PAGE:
“The fact of the matter is that (insurers are) reluctant to pay for operations that need to be performed that they question,” says Pete Tagliapietra, managing director of Datatouch, LLC, and a longtime industry vet with experience both on the insurance and shop sides.
That sentiment can come from shops outside of direct repair programs too, though experts say the way to carry out proper repairs both inside and outside of DRPs comes down to the same principles: training, documentation, and education.
Lay of the Land
With changing business models, just how prevalent are DRPs in the collision repair industry in 2022?
Solls says CCG doesn’t pump DRP information from its network shops, though the 2022 FenderBender Industry Survey can provide a snapshot of how many shops are involved in such programs.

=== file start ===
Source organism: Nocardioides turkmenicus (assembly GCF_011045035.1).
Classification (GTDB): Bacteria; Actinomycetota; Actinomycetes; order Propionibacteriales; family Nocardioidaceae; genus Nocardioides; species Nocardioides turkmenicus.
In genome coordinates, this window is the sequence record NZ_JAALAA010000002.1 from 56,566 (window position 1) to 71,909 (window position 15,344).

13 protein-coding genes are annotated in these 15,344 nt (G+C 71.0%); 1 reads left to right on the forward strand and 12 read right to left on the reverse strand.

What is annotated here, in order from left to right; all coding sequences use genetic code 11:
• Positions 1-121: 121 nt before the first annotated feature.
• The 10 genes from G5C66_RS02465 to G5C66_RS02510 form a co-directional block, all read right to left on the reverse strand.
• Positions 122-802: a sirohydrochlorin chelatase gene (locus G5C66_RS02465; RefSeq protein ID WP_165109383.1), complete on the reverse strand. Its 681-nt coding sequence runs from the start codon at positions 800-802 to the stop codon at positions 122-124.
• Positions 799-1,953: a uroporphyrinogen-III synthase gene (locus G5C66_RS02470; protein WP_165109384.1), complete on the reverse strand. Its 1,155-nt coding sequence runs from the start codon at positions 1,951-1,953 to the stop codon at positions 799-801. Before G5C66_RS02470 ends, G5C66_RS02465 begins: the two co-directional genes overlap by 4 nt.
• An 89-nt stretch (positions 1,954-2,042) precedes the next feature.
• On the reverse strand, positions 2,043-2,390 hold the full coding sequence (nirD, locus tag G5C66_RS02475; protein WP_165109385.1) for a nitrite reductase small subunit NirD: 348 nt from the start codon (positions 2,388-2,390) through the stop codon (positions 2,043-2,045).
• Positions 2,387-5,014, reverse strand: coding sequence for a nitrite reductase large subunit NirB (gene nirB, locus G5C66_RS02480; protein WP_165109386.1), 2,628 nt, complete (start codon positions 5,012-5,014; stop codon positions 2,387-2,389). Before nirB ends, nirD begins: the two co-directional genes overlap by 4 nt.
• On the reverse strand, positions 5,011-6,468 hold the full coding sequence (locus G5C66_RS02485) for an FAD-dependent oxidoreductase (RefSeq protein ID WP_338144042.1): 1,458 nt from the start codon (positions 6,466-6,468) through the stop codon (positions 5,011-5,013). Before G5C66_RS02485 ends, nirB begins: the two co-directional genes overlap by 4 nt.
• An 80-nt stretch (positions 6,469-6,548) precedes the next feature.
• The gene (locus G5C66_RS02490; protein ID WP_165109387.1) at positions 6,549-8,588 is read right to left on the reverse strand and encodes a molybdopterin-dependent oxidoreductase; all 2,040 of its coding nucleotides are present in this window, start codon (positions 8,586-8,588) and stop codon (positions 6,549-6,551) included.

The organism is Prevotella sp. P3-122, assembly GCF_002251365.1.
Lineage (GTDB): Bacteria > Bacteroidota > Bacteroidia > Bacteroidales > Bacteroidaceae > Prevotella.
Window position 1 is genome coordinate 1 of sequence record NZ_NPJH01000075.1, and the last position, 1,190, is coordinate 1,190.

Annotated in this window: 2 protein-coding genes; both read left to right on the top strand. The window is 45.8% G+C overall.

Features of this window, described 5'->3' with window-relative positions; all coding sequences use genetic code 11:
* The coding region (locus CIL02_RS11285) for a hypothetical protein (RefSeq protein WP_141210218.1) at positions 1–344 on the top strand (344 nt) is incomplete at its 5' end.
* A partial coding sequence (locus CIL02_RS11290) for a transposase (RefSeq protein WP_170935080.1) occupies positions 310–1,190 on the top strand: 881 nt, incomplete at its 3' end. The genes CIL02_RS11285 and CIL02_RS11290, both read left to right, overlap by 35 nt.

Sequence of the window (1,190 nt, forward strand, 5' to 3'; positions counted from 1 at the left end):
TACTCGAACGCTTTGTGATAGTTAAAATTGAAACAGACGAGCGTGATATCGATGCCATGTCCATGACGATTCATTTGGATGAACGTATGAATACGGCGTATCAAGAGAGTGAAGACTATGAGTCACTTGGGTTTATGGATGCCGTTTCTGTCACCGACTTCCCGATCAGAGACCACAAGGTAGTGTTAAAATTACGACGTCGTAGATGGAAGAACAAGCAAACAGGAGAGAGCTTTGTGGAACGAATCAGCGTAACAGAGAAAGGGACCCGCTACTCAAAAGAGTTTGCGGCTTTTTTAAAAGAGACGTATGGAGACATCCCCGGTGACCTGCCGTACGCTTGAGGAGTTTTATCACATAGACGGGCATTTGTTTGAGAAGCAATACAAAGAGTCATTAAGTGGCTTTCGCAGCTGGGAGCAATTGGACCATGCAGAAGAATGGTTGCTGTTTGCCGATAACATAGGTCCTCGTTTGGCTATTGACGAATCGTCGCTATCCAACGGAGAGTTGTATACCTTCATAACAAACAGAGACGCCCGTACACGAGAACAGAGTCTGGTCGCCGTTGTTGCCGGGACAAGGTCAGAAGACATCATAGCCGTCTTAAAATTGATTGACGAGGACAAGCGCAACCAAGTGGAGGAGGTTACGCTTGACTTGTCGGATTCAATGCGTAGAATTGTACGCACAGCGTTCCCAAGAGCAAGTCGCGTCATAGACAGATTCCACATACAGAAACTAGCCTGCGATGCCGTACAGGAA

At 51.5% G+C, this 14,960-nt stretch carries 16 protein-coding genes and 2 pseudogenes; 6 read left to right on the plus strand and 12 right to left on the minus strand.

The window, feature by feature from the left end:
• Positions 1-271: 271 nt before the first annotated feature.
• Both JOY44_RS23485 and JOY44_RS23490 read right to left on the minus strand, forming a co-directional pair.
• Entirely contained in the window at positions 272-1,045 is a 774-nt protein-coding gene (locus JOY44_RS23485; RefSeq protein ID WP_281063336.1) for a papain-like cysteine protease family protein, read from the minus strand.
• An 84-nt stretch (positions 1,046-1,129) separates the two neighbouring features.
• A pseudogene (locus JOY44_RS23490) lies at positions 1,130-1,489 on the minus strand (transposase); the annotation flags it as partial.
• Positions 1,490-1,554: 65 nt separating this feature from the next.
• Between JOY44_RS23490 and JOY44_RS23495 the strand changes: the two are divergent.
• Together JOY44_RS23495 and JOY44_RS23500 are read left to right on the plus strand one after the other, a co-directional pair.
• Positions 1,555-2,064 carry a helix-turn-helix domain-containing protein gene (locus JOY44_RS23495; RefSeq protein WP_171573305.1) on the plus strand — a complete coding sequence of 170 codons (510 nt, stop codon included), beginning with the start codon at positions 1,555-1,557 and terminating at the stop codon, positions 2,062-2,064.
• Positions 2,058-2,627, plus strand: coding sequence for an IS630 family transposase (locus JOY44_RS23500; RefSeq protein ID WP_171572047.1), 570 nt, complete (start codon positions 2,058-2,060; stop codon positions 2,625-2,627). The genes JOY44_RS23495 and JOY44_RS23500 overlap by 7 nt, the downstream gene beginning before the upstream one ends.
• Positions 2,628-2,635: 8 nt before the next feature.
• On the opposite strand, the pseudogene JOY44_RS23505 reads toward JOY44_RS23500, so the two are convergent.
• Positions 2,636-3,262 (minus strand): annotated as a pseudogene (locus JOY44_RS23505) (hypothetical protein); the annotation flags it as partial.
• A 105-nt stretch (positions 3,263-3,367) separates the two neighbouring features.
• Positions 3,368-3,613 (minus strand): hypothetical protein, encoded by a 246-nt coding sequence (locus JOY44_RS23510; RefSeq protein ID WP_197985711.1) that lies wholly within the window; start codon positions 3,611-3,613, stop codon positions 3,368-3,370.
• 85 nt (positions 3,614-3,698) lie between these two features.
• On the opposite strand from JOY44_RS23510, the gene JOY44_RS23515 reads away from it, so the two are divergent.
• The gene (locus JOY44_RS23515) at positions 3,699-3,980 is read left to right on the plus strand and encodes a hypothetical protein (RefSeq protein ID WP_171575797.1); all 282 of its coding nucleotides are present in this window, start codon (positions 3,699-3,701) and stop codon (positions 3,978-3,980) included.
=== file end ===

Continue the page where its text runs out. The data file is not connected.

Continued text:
Per the survey, which was conducted this spring, 35 percent of responding shops reported no involvement with DRPs; another 38 percent of respondents said they were on between one and three DRPs.
Of the remaining 27 percent of shops that said they’re involved with four or more DRPs, the largest proportion, 17 percent, reported involvement in four to six direct repair programs.
With more shops on fewer DRPs, what does the survey say about the use of OEM repair procedures? Answering the question, “Does your shop pull and follow OEM repair procedures for most repairs?” 82 percent of shops said, “Yes,” another 16 percent said “Sometimes,” while 3 percent said “No.”